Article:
A most singular election

It is a rare election that, by its outcome alone, achieves something so profound as the recent US presidential race. Ultimately, Barack Obama will, rightly, be judged by his accomplishments as the 44th President of the United States of America. He ascends to the presidency at a time of global economic turmoil; an era in which many scientists would have us believe our decisions and non-decisions will define the future of our planet and our place on it; and a decade that has seen the US and its allies engaged in wars on two fronts. It will not be an easy presidency.

Yet, for all that, his election in and of itself has given hope to millions of his fellow countrymen and women, and perhaps billions of people around the world who happen to share his skin colour. One gets the feeling that it is the kind of hope accompanied by equal parts relief and outright joy, particularly for those who have lived long enough to witness some of the various events in US history that each contributed to the moment of Barack Obama’s victory speech. What’s sad is that it has taken so long for this day to come. What’s sad is that the colour of someone’s skin still matters. History, too, is sure to remember him primarily as America’s first black president, regardless of what he achieves or fails to achieve over the next four or eight years.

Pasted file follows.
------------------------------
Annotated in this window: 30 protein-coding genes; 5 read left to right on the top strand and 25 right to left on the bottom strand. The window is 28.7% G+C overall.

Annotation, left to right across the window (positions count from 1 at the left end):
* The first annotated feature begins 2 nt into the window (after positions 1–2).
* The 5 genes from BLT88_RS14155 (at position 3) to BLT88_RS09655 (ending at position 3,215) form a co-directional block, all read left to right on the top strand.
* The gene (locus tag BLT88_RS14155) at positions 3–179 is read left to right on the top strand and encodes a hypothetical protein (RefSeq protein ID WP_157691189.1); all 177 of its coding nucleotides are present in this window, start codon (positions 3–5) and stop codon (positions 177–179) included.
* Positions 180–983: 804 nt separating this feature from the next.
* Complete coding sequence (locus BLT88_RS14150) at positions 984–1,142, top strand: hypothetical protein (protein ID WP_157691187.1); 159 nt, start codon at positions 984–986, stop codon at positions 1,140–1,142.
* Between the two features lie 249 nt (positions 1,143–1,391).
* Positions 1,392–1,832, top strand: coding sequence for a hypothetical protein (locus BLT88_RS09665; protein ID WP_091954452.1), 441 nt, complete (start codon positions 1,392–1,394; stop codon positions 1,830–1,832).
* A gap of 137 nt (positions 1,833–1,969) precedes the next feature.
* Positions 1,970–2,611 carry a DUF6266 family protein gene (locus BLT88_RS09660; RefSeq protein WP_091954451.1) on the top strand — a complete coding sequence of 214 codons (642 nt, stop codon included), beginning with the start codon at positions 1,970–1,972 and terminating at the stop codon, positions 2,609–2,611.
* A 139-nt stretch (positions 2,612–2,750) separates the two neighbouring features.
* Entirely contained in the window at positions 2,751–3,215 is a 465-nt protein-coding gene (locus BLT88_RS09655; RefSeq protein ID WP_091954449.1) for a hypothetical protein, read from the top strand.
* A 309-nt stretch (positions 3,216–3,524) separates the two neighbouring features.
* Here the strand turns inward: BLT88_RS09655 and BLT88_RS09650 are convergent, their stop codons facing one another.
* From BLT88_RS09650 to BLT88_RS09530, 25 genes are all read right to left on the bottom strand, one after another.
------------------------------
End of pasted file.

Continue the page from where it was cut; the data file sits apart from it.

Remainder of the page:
Whether you agree with his politics or not (or, if like me, you feel there was so little depth to the presidential campaigns of both the major parties that it is nearly impossible to tell what policies will be pursued), you must admire Obama’s terrific achievement. To overcome McCain and Palin so definitively is an enormous feat; but to have first defeated the machine called Hillary and Bill Clinton is, when you think about it, incredible.

Living in a small country across the Pacific Ocean as I do, with any luck I will not be chastised for confessing that, perhaps more than anything, I look forward to being wowed by Barack Obama’s indisputably sublime oratory skills. A president with a command of the English language: how novel. Our very own prime minister might take a leaf out of the President-elect’s book, and infuse some inspiring words into his rather mundane speeches.